Tracking down hyper-boosted top quarks

Journal of High Energy Physics, Jun 2015

Abstract The identification of hadronically decaying heavy states, such as vector bosons, the Higgs, or the top quark, produced with large transverse boosts has been and will continue to be a central focus of the jet physics program at the Large Hadron Collider (LHC). At a future hadron collider working at an order-of-magnitude larger energy than the LHC, these heavy states would be easily produced with transverse boosts of several TeV. At these energies, their decay products will be separated by angular scales comparable to individual calorimeter cells, making the current jet substructure identification techniques for hadronic decay modes not directly employable. In addition, at the high energy and luminosity projected at a future hadron collider, there will be numerous sources for contamination including initial- and final-state radiation, underlying event, or pile-up which must be mitigated. We propose a simple strategy to tag such “hyper-boosted” objects that defines jets with radii that scale inversely proportional to their transverse boost and combines the standard calorimetric information with charged track-based observables. By means of a fast detector simulation, we apply it to top quark identification and demonstrate that our method efficiently discriminates hadronically decaying top quarks from light QCD jets up to transverse boosts of 20 TeV. Our results open the way to tagging heavy objects with energies in the multi-TeV range at present and future hadron colliders.

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Tracking down hyper-boosted top quarks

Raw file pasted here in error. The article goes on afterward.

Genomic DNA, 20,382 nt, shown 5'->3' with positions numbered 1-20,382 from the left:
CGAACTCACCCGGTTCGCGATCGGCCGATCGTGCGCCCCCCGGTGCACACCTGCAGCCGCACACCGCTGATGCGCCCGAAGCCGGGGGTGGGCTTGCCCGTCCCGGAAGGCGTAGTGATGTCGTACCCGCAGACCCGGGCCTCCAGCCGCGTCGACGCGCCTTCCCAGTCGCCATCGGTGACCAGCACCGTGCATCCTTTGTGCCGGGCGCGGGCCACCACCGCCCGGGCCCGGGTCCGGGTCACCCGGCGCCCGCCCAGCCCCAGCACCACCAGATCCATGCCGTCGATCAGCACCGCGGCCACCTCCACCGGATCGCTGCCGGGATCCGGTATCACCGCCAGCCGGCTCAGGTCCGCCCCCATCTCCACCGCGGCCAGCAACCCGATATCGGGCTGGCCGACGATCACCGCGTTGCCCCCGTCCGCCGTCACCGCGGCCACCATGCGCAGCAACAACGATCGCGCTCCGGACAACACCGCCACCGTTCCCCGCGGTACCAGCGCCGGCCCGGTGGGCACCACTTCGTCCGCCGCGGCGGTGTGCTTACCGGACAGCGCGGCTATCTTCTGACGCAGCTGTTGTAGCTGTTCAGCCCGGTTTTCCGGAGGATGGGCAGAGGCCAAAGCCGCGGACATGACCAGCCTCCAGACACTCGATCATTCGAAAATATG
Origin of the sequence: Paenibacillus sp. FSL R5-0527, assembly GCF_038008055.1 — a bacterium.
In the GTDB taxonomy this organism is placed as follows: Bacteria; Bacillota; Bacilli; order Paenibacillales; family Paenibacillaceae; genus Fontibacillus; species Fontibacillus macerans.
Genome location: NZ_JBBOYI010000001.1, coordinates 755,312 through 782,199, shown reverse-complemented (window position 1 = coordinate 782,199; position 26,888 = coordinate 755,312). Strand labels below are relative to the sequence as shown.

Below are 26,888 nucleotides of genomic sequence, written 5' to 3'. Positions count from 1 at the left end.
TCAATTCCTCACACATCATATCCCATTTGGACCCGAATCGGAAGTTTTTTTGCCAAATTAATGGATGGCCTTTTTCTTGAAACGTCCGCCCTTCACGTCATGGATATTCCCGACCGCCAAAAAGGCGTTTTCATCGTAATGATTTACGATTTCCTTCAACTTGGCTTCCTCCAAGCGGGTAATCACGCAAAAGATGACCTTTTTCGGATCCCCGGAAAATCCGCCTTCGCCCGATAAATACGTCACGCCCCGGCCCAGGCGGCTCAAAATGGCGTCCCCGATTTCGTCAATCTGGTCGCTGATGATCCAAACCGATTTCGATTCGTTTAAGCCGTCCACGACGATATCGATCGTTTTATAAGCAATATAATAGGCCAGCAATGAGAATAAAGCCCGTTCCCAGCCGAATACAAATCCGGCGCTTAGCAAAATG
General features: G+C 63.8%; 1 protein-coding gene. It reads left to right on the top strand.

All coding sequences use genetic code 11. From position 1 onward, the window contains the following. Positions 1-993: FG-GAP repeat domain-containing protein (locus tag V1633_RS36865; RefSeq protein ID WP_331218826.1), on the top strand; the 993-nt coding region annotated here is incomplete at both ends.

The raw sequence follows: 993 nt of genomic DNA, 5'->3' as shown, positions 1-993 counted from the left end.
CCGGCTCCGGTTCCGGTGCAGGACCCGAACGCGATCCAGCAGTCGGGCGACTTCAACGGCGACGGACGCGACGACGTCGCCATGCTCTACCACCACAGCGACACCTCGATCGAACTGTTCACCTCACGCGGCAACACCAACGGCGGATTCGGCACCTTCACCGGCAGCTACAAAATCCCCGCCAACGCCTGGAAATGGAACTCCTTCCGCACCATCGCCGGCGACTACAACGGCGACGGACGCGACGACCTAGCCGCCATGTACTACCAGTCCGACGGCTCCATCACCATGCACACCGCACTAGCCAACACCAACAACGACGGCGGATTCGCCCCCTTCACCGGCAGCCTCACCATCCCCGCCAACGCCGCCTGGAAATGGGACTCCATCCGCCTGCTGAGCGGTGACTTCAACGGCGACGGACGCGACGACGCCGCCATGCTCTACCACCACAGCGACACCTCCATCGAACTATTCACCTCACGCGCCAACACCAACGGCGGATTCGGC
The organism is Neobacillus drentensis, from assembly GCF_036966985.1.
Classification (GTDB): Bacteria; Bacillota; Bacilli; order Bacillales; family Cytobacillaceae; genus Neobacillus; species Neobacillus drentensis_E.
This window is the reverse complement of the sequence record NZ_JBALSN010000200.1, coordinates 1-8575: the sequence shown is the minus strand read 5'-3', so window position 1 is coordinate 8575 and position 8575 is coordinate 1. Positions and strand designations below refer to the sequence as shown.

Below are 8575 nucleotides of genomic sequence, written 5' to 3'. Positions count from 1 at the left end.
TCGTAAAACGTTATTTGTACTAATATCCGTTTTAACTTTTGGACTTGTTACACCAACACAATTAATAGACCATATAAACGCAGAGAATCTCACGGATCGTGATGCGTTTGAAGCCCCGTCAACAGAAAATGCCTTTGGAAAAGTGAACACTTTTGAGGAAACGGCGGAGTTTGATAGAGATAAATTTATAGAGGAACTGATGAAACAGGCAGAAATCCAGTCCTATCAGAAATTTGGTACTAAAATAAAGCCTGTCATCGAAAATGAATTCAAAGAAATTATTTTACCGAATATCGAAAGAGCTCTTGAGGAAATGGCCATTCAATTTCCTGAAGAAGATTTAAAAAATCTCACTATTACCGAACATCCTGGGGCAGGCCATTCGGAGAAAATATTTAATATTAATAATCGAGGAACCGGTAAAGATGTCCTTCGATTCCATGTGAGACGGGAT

Received: March Tracking down hyper-boosted top quarks Andrew J. Larkoski 0 1 3 Fabio Maltoni 0 1 2 Michele Selvaggi 0 1 2 B- 0 1 Louvain-la-Neuve 0 1 Belgium 0 1 0 Open Access , c The Authors 1 Universit ́e catholique de Louvain , Chemin du Cyclotron 2 2 Centre for Cosmology , Particle Physics and Phenomenology, CP3 3 Centre for Theoretical Physics, Massachusetts Institute of Technology The identification of hadronically decaying heavy states, such as vector bosons, the Higgs, or the top quark, produced with large transverse boosts has been and will continue to be a central focus of the jet physics program at the Large Hadron Collider (LHC). At a future hadron collider working at an order-of-magnitude larger energy than the LHC, these heavy states would be easily produced with transverse boosts of several TeV. At these energies, their decay products will be separated by angular scales comparable to individual calorimeter cells, making the current jet substructure identification techniques for hadronic decay modes not directly employable. In addition, at the high energy and luminosity projected at a future hadron collider, there will be numerous sources for contamination including initial- and final-state radiation, underlying event, or pile-up which must be mitigated. We propose a simple strategy to tag such “hyper-boosted” objects that defines jets with radii that scale inversely proportional to their transverse boost and combines the standard calorimetric information with charged track-based observables. By means of a fast detector simulation, we apply it to top quark identification and demonstrate that our method efficiently discriminates hadronically decaying top quarks from light QCD jets up to transverse boosts of 20 TeV. Our results open the way to tagging heavy objects with energies in the multi-TeV range at present and future hadron colliders. Contents 1 Introduction 2.1 2.2 3.1 Observables and methodology Jet finding and definition Track-based observables Detailed studies at fixed pT Mass distributions Substructure observables A Parametrised detector simulation A.1 Tracking A.2 Calorimetry B pT scan and results Introduction couple to heavy bosons and the top quark. applies to the heavy bosons of the SM. standard tools for jet analysis at ATLAS and CMS. separate them from background, or resolve combinatorics. pp → tt¯tt¯ pp → Z0 → tt¯ (mZ0 = 3 TeV) pp → Z0 → tt¯ (mZ0 = 15 TeV) pp → Z0 → tt¯ (mZ0 = 30 TeV) pp → t˜t˜ → tt¯+ E/ T (mt˜ = 1 TeV) pp → t˜t˜ → tt¯+ E/ T (mt˜ = 5 TeV) pp → t˜t˜ → tt¯+ E/ T (mt˜ = 10 TeV) pp → g˜g˜ → tt¯tt¯+ E/ T (mg˜ = 2 TeV) pp → g˜g˜ → tt¯tt¯+ E/ T (mg˜ = 5 TeV) pp → g˜g˜ → tt¯tt¯+ E/ T (mg˜ = 10 TeV) pT > 1 TeV pT > 5 TeV pT > 10 TeV Omitted entries have cross sections which are too small to be relevant. sections with final state W, Z, H bosons and top quarks can found in ref. [43]. approximately given by to the jet mass an amount greater than the mass of the top quark. I. Global-jet calorimetric information: distribution inside the jet is not. II. Inner-jet charged track information: sensitive to the internal structure of the jet only using charged particle tracks. III. Dynamic contamination removal: quark, for a fixed jet radius more perturbative QCD radiation is emitted as the pT the jet pT . This is similar to the variable R jet algorithm [45], with the important difference that in our method the clustering metric is not modified. plots of top tagging results for a wide range of jet pT . Observables and methodology colour-singlet bosons, in this work we will focus on top quark identification. Jet finding and definition the jet radius by the jet pT . The contribution from ISR (or UE) to the pT of the jet scales like R2 (proportional energy of the top, its effect on the jet mass m is approximately given by ' mt2op + pT pITSRR2 . direction of the W , in a region scaling like the characteristic angular size of the decay, mW /pT . increasing pT Rd.c. ∼ top quark when (simpler and possibly more robust) approach. and the dead-cone effect suppresses FSR in a region of angular size mtop/pT . radius to: applications are [27, 28, 48–50]. R = C from ISR as of the top quark decay products.3 We note that this coefficient should be optimised in products as possible. kT class of algorithms [51, 56–60] is modified to be dij = min[p2Tni, p2Tnj ]Ri2j , seeded cone jet algorithm with a radius that scales inversely with pT . Track-based observables fraction of final state radiation was captured into the jet. mtrk, R = 1.0 mtrk, R = 4 mtop / pT mtrk pT / ptTrk , R = 4 mtop / pT 2.5 TeV < pT < 5.0 TeV mtrk, R = 1.0 mtrk, R = 4 mtop / pT mtrk pT / ptTrk , R = 4 mtop / pT 100 200 300 400 500 100 200 300 400 500 mass [GeV/c2] mass [GeV/c2] reconstructed jet mass as m = momentum of the tracks. We will also compare observables measured on current and projected future calorimetry to the track-based measurements. track version of the HEPTopTagger [61, 62] of ref. [63]. squared QCD jet mass is [68, 69] top quark. This approximately occurs when the mass of QCD jets is instead modified to independent of the jet mass must be used. the N -subjettiness observables τ (β) and the n-point energy correlation functions e(nβ). The N i∈J identification of 3-prong top quark jets, it has been shown [70, 71] that the ratio and on jets with a scaled jet radius, as described in section 2.1. 2, 3, 4) [72]: T i<j∈J T i<j<k∈J T i<j<k<l∈J formed from the energy correlation functions. Here, discrimination. boosted top identification. Detailed studies at fixed pT jet pT bins demonstrating that our arguments have a wide range of validity. The angular size of the top quark decay products in this bin is approximately Rtop ∼ 2 · 175 GeV 7.5 TeV ≈ 0.05 , M jceatlo [GeV/c2] M jceatlo [GeV/c2] anti­kT (WTA), R = 1.0 7.5 TeV < pT < 10.0 TeV anti­kT (WTA), R = 1.0 7.5 TeV < pT < 10.0 TeV from a future collider detector’s calorimeter. collider detector resolution goals. as what results from showering quark or gluon partons. Mass distributions M jceatlo [GeV/c2] M jceatlo [GeV/c2] anti­kT (WTA), R = 4 mt / pT 7.5 TeV < pT < 10.0 TeV anti­kT (WTA), R = 4 mt / pT 7.5 TeV < pT < 10.0 TeV from a future collider detector’s calorimeter. sample from these mass distributions alone. With the scaled jet radius, the amount a cut on the mass would only result in a marginal top quark tagging efficiency. anti­kT (WTA), R = 4 mt / pT 7.5 TeV < pT < 10.0 TeV anti­kT (WTA), R = 4 mt / pT 7.5 TeV < pT < 10.0 TeV M jcehtarged pjet / p charged [GeV/c2] M jcehtarged pjet / p charged [GeV/c2] as measured from a future collider detector’s tracking system. Substructure observables investigations. That is, we consider the observables D3 ≡ D3(α=2,β=0.8,γ=0.6) , background efficiency rates for jets produced at a 100 TeV collider. CMS detector, s = 100 TeV anti­kT (WTA), R = 4 mt / pT 7.5 TeV < pT < 10.0 TeV anti­kT (WTA), R = 4 mt / pT 7.5 TeV < pT < 10.0 TeV anti­kT (WTA), R = 4 mt / pT 7.5 TeV < pT < 10.0 TeV FCC detector, s = 100 TeV anti­kT (WTA), R = 4 mt / pT 7.5 TeV < pT < 10.0 TeV (right) Distributions as measured from a future collider detector’s tracking system. exhibit a nice complementarity in how they can reject QCD background. certainly welcome, even though clearly beyond the scope of this paper. Conclusions of 50%. Our procedure enables significant rejection rates at pT s approaching 20 TeV, 7.5 TeV < pT < 10.0 TeV FCC detector, s = 100 TeV anti­kT (WTA), R = 4 mt / pT 7.5 TeV < pT < 10.0 TeV 7.5 TeV < pT < 10.0 TeV FCC detector, s = 100 TeV anti­kT (WTA), R = 4 mt / pT 7.5 TeV < pT < 10.0 TeV top efficiency top efficiency top efficiency top efficiency 120 GeV < m < 250 GeV 120 GeV < m < 250 GeV prospects of precision studies of the electroweak sector at a future collider. anti­kT jets, R = 4 mt / pjTet 120 < m < 250 GeV D3 quark (calo) anti­kT jets, R = 4 mt / pjTet 120 < m < 250 GeV D3 quark (calo) spanned by the Monte Carlo simulations (Herwig 6 and Pythia 6.4) that we use. as well as scaling the jet radius. predict the optimal parameters of those observables for discrimination. the energy correlation functions [87]. and will require the use of new techniques to push forward. Acknowledgments Parametrised detector simulation s = 100 TeV. FCC , R* = 0.001 CMS , R* = 0.002 and the jet center. of the detector response for these two configurations in this appendix. constrain the resolution on the track transverse momentum: ≈ B · L2 Length (m) Radius (m) 0.2 · pT (TeV/c) 0.02 · pT (TeV/c) tracks a distance R from the jet center, we define the track resolution efficiency (R) = which is plotted in figure 9. N -jettiness clustering algorithm [71, 92] at particle level to help us identify the three tracking parametrisation in Delphes is given in table 2. ECAL and HCAL maps for the CMS detector are taken from ref. [88]. 7%/ E ⊕ 0.7% 150%/ E ⊕ 5% (0.02 × 0.02) (0.1 × 0.1) 3%/ E ⊕ 0.3% 50%/ E ⊕ 1% (0.01 × 0.01) (0.05 × 0.05) 20% Top Efficiency pT cut [2.5, 5] TeV [5, 7.5] TeV [7.5, 10] TeV [10, 15] TeV [15, 20] TeV pT cut [2.5, 5] TeV [5, 7.5] TeV [7.5, 10] TeV [10, 15] TeV [15, 20] TeV pT cut [2.5, 5] TeV [5, 7.5] TeV [7.5, 10] TeV [10, 15] TeV [15, 20] TeV 40% Top Efficiency 60% Top Efficiency pT scan and results signal efficiencies, for jets with pT s ranging from 2.5 to 20 TeV. anti­kT (WTA), R = 4 mt / pT M jceatlo [GeV/c2] CMS detector, s = 100 TeV anti­kT (WTA), R = 4 mt / pT CMS detector, s = 100 TeV anti­kT (WTA), R = 4 mt / pT anti­kT (WTA), R = 4 mt / pT M jceatlo [GeV/c2] FCC detector, s = 100 TeV anti­kT (WTA), R = 4 mt / pT FCC detector, s = 100 TeV anti­kT (WTA), R = 4 mt / pT anti­kT (WTA), R = 4 mt / pT M jceatlo [GeV/c2] CMS detector, s = 100 TeV anti­kT (WTA), R = 4 mt / pT anti­kT (WTA), R = 4 mt / pT M jceatlo [GeV/c2] FCC detector, s = 100 TeV anti­kT (WTA), R = 4 mt / pT FCC detector, s = 100 TeV anti­kT (WTA), R = 4 mt / pT CMS detector, s = 100 TeV anti­kT (WTA), R = 4 mt / pT anti­kT (WTA), R = 4 mt / pT anti­kT (WTA), R = 4 mt / pT M jceatlo [GeV/c2] CMS detector, s = 100 TeV anti­kT (WTA), R = 4 mt / pT M jceatlo [GeV/c2] FCC detector, s = 100 TeV anti­kT (WTA), R = 4 mt / pT CMS detector, s = 100 TeV anti­kT (WTA), R = 4 mt / pT FCC detector, s = 100 TeV anti­kT (WTA), R = 4 mt / pT anti­kT (WTA), R = 4 mt / pT M jcehtarged pjet / p charged [GeV/c2] M jcehtarged pjet / p charged [GeV/c2] anti­kT (WTA), R = 4 mt / pT FCC detector, s = 100 TeV anti­kT (WTA), R = 4 mt / pT FCC detector, s = 100 TeV anti­kT (WTA), R = 4 mt / pT CMS detector, s = 100 TeV anti­kT (WTA), R = 4 mt / pT CMS detector, s = 100 TeV anti­kT (WTA), R = 4 mt / pT tracking system. anti­kT (WTA), R = 4 mt / pT anti­kT (WTA), R = 4 mt / pT M jcehtarged pjet / p charged [GeV/c2] M jcehtarged pjet / p charged [GeV/c2] CMS detector, s = 100 TeV anti­kT (WTA), R = 4 mt / pT FCC detector, s = 100 TeV anti­kT (WTA), R = 4 mt / pT CMS detector, s = 100 TeV anti­kT (WTA), R = 4 mt / pT FCC detector, s = 100 TeV anti­kT (WTA), R = 4 mt / pT tracking system. CMS detector, s = 100 TeV anti­kT (WTA), R = 4 mt / pT FCC detector, s = 100 TeV anti­kT (WTA), R = 4 mt / pT anti­kT (WTA), R = 4 mt / pT anti­kT (WTA), R = 4 mt / pT M jcehtarged pjet / p charged [GeV/c2] M jcehtarged pjet / p charged [GeV/c2] CMS detector, s = 100 TeV anti­kT (WTA), R = 4 mt / pT FCC detector, s = 100 TeV anti­kT (WTA), R = 4 mt / pT tracking system. 120 GeV < m < 250 GeV 120 GeV < m < 250 GeV 120 GeV < m < 250 GeV 120 GeV < m < 250 GeV CMS detector, s = 100 TeV anti­kT (WTA), R = 4 mt / pT CMS detector, s = 100 TeV anti­kT (WTA), R = 4 mt / pT CMS detector, s = 100 TeV anti­kT (WTA), R = 4 mt / pT CMS detector, s = 100 TeV anti­kT (WTA), R = 4 mt / pT sm10−1 10−2 10−3 sm10−1 10−2 10−3 sm10−1 10−2 10−3 nm10−1 10−2 10−3 nm10−1 10−2 10−3 nm10−1 10−2 10−3 with the CMS detector for three pT bins: [1.0, 2.5] TeV (top), vs. light quark jets. 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Andrew J. Larkoski, Fabio Maltoni, Michele Selvaggi. Tracking down hyper-boosted top quarks, Journal of High Energy Physics, 2015, 32, DOI: 10.1007/JHEP06(2015)032